Trail Running in Devon - Part Three
In this post I share two more of my favourite off road running locations. These are both waterside trails and are perfectly flat.
The Grand Western Canal
In 2010 I wanted to relocate to an area in Devon that was conducive to quality off road running and so I set up base near the Grand Western Canal. I went on to run thousands of miles along the canal's towpath whilst training for major championships. I therefore felt extremely fortunate to be able to do some of my key training in such a beautiful environment.
I used to live very close to the canal but even though it's now a twenty five minute drive from my current home I still regularly make this trip. The off road surface is perfect and so well looked after, it's flat the whole way which means it's great for tempos and sessions. It's also good for gentle recovery runs that are easy on the legs. The canal is just under twelve miles long and I mostly do out and back runs.
The Grand Western Canal.
(Known locally as the Tiverton or Tivvy Canal)
The trail here is very well maintained and great for swifter running.
The canal was built to overcome the risks shipping faced rounding Lands End when travelling between the Bristol Channel and the English Channel but with the arrival of the railways the full canal was never completed. Thankfully the 11 mile stretch where I run was preserved for recreation and is now a lovely country park.
You can access the towpath from many different spots along the entire length of the canal between Tiverton and Lodwells. A good option is to start and finish in Sampford Peverell or Halberton so you can enjoy some post run refreshments in one of the pubs!
Still a nice place to run even in the rain!
Along the length of the canal parking is free, apart from the canal basin carpark in Tiverton, although the charges are vey low. The Tiverton end of the canal is busier but worth a visit as there are pretty narrow boats and it's also home to the canal visitor centre which I was given the lovely honour of opening in 2013.
The canal might be man made but it's been taken over by the local wildlife and because of this it really is a lovely place to run. In November 2012 after prolonged heavy rainfall a canal embankment collapsed near the village of Halberton, the water drained into nearby farmland threatening nearby housing with flooding. The canal was repaired and seeing it now you'd never know this happened. For a long while I had to change my normal routes and run shorter lengths of the canal either side of the repair works.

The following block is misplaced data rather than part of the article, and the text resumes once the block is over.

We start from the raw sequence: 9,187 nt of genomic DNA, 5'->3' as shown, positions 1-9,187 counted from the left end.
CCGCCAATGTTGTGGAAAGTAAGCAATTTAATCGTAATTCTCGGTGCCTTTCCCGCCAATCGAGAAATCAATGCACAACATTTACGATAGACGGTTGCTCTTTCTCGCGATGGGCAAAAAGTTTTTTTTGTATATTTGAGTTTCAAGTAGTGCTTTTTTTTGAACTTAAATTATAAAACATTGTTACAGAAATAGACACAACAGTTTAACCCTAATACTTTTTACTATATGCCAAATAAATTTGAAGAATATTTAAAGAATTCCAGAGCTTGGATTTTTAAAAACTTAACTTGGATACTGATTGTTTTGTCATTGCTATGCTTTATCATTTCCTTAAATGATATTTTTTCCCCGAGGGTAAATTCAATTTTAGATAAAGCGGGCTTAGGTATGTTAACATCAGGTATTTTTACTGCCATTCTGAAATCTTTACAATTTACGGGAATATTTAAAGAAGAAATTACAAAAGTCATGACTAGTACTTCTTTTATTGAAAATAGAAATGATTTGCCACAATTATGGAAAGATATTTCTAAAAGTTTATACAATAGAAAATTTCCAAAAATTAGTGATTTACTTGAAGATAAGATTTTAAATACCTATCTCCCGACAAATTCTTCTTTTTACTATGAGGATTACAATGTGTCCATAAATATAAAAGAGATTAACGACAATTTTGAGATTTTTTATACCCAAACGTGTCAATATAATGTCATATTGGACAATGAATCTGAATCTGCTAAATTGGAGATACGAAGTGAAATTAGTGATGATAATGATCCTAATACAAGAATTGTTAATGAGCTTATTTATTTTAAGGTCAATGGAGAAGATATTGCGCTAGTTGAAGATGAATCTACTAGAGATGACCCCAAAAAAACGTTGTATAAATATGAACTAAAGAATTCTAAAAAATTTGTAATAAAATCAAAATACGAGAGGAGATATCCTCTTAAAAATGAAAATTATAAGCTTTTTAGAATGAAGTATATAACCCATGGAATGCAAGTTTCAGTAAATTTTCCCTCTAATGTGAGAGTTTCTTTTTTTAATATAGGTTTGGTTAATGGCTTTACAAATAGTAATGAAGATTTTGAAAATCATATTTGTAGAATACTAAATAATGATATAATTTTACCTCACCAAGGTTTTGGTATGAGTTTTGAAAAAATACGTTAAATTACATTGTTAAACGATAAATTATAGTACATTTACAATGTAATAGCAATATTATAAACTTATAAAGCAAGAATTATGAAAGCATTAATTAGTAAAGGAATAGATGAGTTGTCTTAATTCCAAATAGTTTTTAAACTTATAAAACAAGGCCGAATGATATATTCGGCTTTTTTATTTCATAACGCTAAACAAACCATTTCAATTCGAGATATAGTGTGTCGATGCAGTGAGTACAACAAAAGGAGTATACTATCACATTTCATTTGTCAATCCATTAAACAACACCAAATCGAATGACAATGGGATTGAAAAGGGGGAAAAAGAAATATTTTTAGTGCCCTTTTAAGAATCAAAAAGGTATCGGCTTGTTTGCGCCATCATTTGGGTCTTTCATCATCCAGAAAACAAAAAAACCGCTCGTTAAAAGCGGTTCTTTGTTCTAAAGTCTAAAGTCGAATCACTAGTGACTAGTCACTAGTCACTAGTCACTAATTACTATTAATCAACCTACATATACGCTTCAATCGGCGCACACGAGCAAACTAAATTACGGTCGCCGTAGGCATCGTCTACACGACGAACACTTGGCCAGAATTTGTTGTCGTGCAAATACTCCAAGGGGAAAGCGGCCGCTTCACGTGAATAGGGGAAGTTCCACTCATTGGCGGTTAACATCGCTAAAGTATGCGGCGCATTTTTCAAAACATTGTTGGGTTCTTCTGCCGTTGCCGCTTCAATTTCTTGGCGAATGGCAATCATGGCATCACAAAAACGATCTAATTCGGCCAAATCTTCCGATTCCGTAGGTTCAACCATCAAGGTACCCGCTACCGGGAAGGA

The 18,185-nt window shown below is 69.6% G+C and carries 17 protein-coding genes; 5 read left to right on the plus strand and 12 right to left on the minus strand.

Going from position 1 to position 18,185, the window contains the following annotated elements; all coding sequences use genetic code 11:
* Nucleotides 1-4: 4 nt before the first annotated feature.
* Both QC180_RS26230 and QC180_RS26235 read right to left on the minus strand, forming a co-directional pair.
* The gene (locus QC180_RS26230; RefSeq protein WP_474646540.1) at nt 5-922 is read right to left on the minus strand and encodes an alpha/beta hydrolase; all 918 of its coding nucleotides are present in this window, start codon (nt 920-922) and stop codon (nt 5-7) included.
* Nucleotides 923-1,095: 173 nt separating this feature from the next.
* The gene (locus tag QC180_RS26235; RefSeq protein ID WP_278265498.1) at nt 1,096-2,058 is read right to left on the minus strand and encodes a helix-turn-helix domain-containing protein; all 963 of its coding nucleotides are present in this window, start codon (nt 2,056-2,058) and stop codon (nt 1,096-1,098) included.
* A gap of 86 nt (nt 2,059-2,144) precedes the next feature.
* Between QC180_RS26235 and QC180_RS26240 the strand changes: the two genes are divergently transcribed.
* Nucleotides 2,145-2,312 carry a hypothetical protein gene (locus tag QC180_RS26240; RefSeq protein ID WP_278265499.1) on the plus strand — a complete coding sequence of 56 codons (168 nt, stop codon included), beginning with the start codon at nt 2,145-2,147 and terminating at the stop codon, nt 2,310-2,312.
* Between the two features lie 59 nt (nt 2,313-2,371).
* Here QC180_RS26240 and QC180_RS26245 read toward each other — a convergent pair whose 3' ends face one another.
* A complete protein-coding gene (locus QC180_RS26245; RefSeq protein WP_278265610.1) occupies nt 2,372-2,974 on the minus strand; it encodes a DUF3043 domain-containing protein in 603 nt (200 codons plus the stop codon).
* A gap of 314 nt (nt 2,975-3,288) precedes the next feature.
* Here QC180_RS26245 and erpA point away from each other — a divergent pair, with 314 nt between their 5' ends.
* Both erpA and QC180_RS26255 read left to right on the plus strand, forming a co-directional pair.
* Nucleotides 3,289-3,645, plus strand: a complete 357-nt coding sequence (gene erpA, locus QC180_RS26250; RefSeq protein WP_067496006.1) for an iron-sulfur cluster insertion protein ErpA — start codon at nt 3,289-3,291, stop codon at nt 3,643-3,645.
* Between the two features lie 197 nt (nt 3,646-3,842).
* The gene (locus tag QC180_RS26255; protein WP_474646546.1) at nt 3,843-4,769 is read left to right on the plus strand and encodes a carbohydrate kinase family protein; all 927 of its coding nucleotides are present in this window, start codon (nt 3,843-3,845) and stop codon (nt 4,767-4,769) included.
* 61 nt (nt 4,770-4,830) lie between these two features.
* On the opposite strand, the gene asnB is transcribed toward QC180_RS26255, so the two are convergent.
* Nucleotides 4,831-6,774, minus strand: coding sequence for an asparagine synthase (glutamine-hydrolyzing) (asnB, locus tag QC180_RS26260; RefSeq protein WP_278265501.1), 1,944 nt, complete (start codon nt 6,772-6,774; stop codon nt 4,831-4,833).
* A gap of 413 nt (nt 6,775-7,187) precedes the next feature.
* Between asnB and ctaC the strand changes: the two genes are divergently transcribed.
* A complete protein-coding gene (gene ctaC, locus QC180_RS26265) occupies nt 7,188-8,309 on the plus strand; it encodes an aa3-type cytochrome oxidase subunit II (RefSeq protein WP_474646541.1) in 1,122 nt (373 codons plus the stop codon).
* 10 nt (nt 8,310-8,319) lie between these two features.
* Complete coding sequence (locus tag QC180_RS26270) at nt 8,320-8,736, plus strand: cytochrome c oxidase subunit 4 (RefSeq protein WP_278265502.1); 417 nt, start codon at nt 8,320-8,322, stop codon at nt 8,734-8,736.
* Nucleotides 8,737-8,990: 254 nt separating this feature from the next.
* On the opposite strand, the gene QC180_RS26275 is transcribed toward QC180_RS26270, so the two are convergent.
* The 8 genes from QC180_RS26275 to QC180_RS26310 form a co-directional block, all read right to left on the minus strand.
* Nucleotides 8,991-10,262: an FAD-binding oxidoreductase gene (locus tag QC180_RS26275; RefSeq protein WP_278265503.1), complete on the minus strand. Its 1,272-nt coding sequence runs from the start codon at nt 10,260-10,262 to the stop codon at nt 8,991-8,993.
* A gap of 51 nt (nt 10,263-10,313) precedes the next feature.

I really do enjoy running along the canal and can highly recommend it if you're ever in Devon and want a speedier off road run.
Running along the canal is quite straight forward, just follow the towpath! Here's an example of a typical run.
Tiverton Canal Strava route →
The Exeter Canal and Exe Estuary
This is another flat area for faster running which I also use for my slower recoveries but it's actually a mix of tarmac and trail. I've included it as it does have some sections of off road trail and these are ideal for relaxed gentle recovery runs that are free of hills. What I like is that I can do some faster tempo work on the traffic free tarmac paths but then warm down on the trails. It's a really good area for combining the two surfaces.
The Exeter Canal Trail.
(The canal is also referred to as the Exeter Ship Canal.)
To pick up the off road trails the best place to start is the Countess Wear swing bridge or one of the other access points towards Starcross. If you run on the West Bank you'll have a mile of tarmac and then two miles of trail along the canal embankment to the Turf Hotel. On the east bank you follow a road for a short way and then join a trail all the way to the Turf Hotel. When you pass the Turf Hotel you can join another trail that follows the top of an embankment behind a sea wall. Eventually after just under a mile you'll reach a foot bridge over the railway line where you'll join a quiet country lane towards Starcross. After about a mile you'll have the option of continuing along the lane or another option is to join the footpaths that cross the Powderham Estate where you'll see a large herd of fallow deer.
Running along the canal embankment back from the Turf Hotel (in the background).
This trail runs parallel to a tarmac path at the bottom of the embankment.
A speedier run on the adjacent tarmac path below the canal embankment.
The section of trail beyond the Turf Hotel next to the sea wall.
This trail runs alongside the tarmac cycle path towards Powderham Castle Estate.
Getting ready for a faster tempo effort.
After my tempo I can warm down on the softer trails.
The swing bridge is the location of the University of Exeter Boat Club which has a free carpark although in recent years I have noticed that the carpark has started to get extremely busy and so it's not always possible to park. You can also access the canal from the quayside in Exeter and at a few other spots along its length. About half a mile from the swing bridge towards Exeter you'll come across the Double Locks pub which is a nice little spot for refreshments and has a small play park for the kids. You can run on either bank to get to the pub and then onwards to the quayside, a further one and a half miles upstream.
The canal and river are also a great spot for paddling our kayaks, paddle boards or open canoes. In fact we love combining activities and taking the kids here on their bikes for a family run and then afterwards jumping in the open canoe for a leisurely paddle to one of the pubs for refreshments.
Occasionally after a run we have also paddled or cycled down to the quayside in Exeter so the kids can have some fun on the climbing walls. There are lots of eateries here and it's a nice spot to relax. You'll find canoe, kayak, paddle board and bicycle hire here too.
Canal side refreshments!
A run followed by a paddle to the pub for a bite to eat is